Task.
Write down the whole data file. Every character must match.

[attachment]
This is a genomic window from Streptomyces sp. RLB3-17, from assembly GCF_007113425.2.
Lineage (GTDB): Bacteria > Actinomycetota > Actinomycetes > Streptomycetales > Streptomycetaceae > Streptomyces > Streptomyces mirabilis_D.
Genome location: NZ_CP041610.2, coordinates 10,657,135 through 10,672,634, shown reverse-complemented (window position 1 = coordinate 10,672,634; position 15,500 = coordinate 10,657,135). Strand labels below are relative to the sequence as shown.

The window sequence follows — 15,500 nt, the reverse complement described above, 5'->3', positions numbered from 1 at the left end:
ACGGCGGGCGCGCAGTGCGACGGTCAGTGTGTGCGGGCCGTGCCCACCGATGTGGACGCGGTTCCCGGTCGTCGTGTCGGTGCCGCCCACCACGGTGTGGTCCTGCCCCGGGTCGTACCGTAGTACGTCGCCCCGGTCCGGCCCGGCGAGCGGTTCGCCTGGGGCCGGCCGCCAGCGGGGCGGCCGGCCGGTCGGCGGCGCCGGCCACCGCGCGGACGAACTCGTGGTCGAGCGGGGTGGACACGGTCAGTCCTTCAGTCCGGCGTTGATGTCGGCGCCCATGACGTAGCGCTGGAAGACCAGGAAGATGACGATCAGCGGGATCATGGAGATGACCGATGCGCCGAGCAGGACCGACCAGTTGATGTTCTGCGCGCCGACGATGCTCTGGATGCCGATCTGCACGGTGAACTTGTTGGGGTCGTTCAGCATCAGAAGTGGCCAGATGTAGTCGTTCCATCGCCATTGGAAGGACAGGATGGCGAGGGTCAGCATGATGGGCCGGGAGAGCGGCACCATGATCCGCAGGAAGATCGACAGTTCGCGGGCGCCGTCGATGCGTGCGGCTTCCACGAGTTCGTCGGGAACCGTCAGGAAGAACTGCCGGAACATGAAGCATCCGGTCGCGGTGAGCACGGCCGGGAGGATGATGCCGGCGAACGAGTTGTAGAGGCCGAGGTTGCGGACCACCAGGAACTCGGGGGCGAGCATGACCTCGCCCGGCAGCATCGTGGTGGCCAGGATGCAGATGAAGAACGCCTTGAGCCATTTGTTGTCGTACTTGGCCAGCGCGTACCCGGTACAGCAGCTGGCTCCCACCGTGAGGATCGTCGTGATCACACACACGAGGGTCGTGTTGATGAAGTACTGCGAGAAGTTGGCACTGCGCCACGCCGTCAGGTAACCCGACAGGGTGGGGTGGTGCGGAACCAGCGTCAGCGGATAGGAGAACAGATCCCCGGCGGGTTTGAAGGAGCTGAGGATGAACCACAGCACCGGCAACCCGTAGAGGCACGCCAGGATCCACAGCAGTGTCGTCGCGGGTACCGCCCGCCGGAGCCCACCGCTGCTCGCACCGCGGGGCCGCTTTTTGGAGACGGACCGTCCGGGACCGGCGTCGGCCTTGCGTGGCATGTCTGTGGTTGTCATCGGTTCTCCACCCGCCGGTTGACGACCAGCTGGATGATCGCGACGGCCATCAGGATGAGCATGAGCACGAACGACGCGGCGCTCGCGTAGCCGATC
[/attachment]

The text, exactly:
This is a genomic window from Streptomyces sp. RLB3-17, from assembly GCF_007113425.2.
Lineage (GTDB): Bacteria > Actinomycetota > Actinomycetes > Streptomycetales > Streptomycetaceae > Streptomyces > Streptomyces mirabilis_D.
Genome location: NZ_CP041610.2, coordinates 10,657,135 through 10,672,634, shown reverse-complemented (window position 1 = coordinate 10,672,634; position 15,500 = coordinate 10,657,135). Strand labels below are relative to the sequence as shown.

The window sequence follows — 15,500 nt, the reverse complement described above, 5'->3', positions numbered from 1 at the left end:
ACGGCGGGCGCGCAGTGCGACGGTCAGTGTGTGCGGGCCGTGCCCACCGATGTGGACGCGGTTCCCGGTCGTCGTGTCGGTGCCGCCCACCACGGTGTGGTCCTGCCCCGGGTCGTACCGTAGTACGTCGCCCCGGTCCGGCCCGGCGAGCGGTTCGCCTGGGGCCGGCCGCCAGCGGGGCGGCCGGCCGGTCGGCGGCGCCGGCCACCGCGCGGACGAACTCGTGGTCGAGCGGGGTGGACACGGTCAGTCCTTCAGTCCGGCGTTGATGTCGGCGCCCATGACGTAGCGCTGGAAGACCAGGAAGATGACGATCAGCGGGATCATGGAGATGACCGATGCGCCGAGCAGGACCGACCAGTTGATGTTCTGCGCGCCGACGATGCTCTGGATGCCGATCTGCACGGTGAACTTGTTGGGGTCGTTCAGCATCAGAAGTGGCCAGATGTAGTCGTTCCATCGCCATTGGAAGGACAGGATGGCGAGGGTCAGCATGATGGGCCGGGAGAGCGGCACCATGATCCGCAGGAAGATCGACAGTTCGCGGGCGCCGTCGATGCGTGCGGCTTCCACGAGTTCGTCGGGAACCGTCAGGAAGAACTGCCGGAACATGAAGCATCCGGTCGCGGTGAGCACGGCCGGGAGGATGATGCCGGCGAACGAGTTGTAGAGGCCGAGGTTGCGGACCACCAGGAACTCGGGGGCGAGCATGACCTCGCCCGGCAGCATCGTGGTGGCCAGGATGCAGATGAAGAACGCCTTGAGCCATTTGTTGTCGTACTTGGCCAGCGCGTACCCGGTACAGCAGCTGGCTCCCACCGTGAGGATCGTCGTGATCACACACACGAGGGTCGTGTTGATGAAGTACTGCGAGAAGTTGGCACTGCGCCACGCCGTCAGGTAACCCGACAGGGTGGGGTGGTGCGGAACCAGCGTCAGCGGATAGGAGAACAGATCCCCGGCGGGTTTGAAGGAGCTGAGGATGAACCACAGCACCGGCAACCCGTAGAGGCACGCCAGGATCCACAGCAGTGTCGTCGCGGGTACCGCCCGCCGGAGCCCACCGCTGCTCGCACCGCGGGGCCGCTTTTTGGAGACGGACCGTCCGGGACCGGCGTCGGCCTTGCGTGGCATGTCTGTGGTTGTCATCGGTTCTCCACCCGCCGGTTGACGACCAGCTGGATGATCGCGACGGCCATCAGGATGAGCATGAGCACGAACGACGCGGCGCTCGCGTAGCCGATC